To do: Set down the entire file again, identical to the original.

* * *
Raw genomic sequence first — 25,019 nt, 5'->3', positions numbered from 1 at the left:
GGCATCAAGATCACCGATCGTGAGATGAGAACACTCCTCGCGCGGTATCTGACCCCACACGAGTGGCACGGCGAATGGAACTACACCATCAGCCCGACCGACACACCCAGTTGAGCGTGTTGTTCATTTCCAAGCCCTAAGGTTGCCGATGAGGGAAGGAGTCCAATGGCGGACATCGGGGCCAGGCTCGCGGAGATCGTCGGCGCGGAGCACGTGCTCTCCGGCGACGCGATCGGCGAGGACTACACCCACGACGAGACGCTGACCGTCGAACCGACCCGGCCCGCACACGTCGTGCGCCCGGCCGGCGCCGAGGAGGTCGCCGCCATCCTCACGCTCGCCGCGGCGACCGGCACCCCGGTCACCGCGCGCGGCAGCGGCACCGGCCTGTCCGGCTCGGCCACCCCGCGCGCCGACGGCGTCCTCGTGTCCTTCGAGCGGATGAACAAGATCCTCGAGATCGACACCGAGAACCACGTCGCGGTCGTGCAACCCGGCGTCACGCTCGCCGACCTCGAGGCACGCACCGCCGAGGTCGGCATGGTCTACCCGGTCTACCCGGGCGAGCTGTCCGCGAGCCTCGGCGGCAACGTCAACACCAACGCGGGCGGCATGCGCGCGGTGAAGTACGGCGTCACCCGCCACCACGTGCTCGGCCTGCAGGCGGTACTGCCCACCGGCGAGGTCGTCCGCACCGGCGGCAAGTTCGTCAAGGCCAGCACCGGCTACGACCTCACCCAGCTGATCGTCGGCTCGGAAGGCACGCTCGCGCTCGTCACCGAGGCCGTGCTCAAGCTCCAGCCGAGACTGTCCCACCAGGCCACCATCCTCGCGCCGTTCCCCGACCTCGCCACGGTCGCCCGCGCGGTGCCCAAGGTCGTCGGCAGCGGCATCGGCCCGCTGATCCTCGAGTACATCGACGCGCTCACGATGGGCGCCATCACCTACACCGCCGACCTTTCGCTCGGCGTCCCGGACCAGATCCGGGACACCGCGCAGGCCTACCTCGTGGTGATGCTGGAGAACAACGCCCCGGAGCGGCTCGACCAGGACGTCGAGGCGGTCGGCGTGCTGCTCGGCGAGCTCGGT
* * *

Raw genomic sequence first — 25,019 nt, 5'->3', positions numbered from 1 at the left:
GGCATCAAGATCACCGATCGTGAGATGAGAACACTCCTCGCGCGGTATCTGACCCCACACGAGTGGCACGGCGAATGGAACTACACCATCAGCCCGACCGACACACCCAGTTGAGCGTGTTGTTCATTTCCAAGCCCTAAGGTTGCCGATGAGGGAAGGAGTCCAATGGCGGACATCGGGGCCAGGCTCGCGGAGATCGTCGGCGCGGAGCACGTGCTCTCCGGCGACGCGATCGGCGAGGACTACACCCACGACGAGACGCTGACCGTCGAACCGACCCGGCCCGCACACGTCGTGCGCCCGGCCGGCGCCGAGGAGGTCGCCGCCATCCTCACGCTCGCCGCGGCGACCGGCACCCCGGTCACCGCGCGCGGCAGCGGCACCGGCCTGTCCGGCTCGGCCACCCCGCGCGCCGACGGCGTCCTCGTGTCCTTCGAGCGGATGAACAAGATCCTCGAGATCGACACCGAGAACCACGTCGCGGTCGTGCAACCCGGCGTCACGCTCGCCGACCTCGAGGCACGCACCGCCGAGGTCGGCATGGTCTACCCGGTCTACCCGGGCGAGCTGTCCGCGAGCCTCGGCGGCAACGTCAACACCAACGCGGGCGGCATGCGCGCGGTGAAGTACGGCGTCACCCGCCACCACGTGCTCGGCCTGCAGGCGGTACTGCCCACCGGCGAGGTCGTCCGCACCGGCGGCAAGTTCGTCAAGGCCAGCACCGGCTACGACCTCACCCAGCTGATCGTCGGCTCGGAAGGCACGCTCGCGCTCGTCACCGAGGCCGTGCTCAAGCTCCAGCCGAGACTGTCCCACCAGGCCACCATCCTCGCGCCGTTCCCCGACCTCGCCACGGTCGCCCGCGCGGTGCCCAAGGTCGTCGGCAGCGGCATCGGCCCGCTGATCCTCGAGTACATCGACGCGCTCACGATGGGCGCCATCACCTACACCGCCGACCTTTCGCTCGGCGTCCCGGACCAGATCCGGGACACCGCGCAGGCCTACCTCGTGGTGATGCTGGAGAACAACGCCCCGGAGCGGCTCGACCAGGACGTCGAGGCGGTCGGCGTGCTGCTCGGCGAGCTCGGT